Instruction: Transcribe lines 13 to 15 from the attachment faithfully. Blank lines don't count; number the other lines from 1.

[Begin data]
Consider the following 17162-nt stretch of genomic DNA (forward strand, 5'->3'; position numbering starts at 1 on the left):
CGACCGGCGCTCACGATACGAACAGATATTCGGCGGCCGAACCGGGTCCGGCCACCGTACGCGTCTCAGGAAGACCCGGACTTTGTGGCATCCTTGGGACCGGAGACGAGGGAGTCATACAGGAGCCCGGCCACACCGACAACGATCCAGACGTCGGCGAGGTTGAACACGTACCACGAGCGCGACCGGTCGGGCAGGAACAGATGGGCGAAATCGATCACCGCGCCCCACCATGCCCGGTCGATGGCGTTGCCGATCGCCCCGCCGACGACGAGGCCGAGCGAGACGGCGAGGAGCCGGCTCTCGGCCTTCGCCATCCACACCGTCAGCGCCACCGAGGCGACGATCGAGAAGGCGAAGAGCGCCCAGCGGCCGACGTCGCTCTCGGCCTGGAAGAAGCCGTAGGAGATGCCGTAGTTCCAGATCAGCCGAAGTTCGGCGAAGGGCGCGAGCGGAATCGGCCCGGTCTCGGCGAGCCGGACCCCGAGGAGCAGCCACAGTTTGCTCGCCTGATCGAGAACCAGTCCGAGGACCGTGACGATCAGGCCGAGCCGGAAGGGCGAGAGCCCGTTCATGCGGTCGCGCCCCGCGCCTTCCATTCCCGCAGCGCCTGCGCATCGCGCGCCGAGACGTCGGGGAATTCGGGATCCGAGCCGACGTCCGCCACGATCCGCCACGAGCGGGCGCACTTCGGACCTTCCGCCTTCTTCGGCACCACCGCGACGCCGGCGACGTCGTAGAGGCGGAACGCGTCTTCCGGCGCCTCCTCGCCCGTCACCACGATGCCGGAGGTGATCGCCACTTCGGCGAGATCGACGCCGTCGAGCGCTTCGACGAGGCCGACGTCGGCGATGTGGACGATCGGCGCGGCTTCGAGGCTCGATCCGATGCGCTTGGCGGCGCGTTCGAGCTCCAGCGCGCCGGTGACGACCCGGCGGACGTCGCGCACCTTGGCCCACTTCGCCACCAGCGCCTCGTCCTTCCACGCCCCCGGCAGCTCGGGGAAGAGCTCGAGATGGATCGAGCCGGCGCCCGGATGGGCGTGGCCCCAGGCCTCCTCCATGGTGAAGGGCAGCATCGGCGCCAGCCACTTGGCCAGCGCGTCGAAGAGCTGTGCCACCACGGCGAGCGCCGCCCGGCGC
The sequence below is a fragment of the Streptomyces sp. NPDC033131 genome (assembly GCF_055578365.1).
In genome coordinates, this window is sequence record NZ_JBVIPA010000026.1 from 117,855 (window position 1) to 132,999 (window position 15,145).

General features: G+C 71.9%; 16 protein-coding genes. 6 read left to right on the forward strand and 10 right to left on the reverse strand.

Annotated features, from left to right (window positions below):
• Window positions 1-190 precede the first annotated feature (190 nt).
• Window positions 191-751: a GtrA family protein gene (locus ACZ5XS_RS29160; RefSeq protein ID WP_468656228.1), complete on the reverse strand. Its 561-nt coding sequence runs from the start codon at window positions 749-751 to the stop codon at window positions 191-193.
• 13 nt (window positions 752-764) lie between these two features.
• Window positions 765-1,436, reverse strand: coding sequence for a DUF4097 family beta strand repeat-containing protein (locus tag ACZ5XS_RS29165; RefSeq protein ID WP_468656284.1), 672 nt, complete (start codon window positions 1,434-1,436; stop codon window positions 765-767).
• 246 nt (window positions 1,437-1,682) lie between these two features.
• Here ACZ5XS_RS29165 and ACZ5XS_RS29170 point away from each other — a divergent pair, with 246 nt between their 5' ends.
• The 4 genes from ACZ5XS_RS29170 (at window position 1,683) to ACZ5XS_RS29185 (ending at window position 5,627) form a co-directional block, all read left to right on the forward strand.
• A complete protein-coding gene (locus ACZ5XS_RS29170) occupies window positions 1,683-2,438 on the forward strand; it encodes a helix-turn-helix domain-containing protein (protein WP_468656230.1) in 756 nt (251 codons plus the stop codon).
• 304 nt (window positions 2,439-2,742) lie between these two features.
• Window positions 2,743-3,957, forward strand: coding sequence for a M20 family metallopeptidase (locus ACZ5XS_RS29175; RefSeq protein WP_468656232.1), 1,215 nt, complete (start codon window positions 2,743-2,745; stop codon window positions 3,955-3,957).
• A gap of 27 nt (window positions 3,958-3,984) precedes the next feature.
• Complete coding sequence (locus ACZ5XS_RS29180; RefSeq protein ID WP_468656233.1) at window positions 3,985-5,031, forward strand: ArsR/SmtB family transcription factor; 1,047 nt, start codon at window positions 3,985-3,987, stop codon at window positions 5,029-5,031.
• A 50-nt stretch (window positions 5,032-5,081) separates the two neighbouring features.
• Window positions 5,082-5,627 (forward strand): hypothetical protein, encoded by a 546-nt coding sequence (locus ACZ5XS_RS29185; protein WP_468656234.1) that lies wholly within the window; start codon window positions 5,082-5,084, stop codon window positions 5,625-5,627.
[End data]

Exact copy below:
• The 4 genes from ACZ5XS_RS29170 (at window position 1,683) to ACZ5XS_RS29185 (ending at window position 5,627) form a co-directional block, all read left to right on the forward strand.
• A complete protein-coding gene (locus ACZ5XS_RS29170) occupies window positions 1,683-2,438 on the forward strand; it encodes a helix-turn-helix domain-containing protein (protein WP_468656230.1) in 756 nt (251 codons plus the stop codon).
• 304 nt (window positions 2,439-2,742) lie between these two features.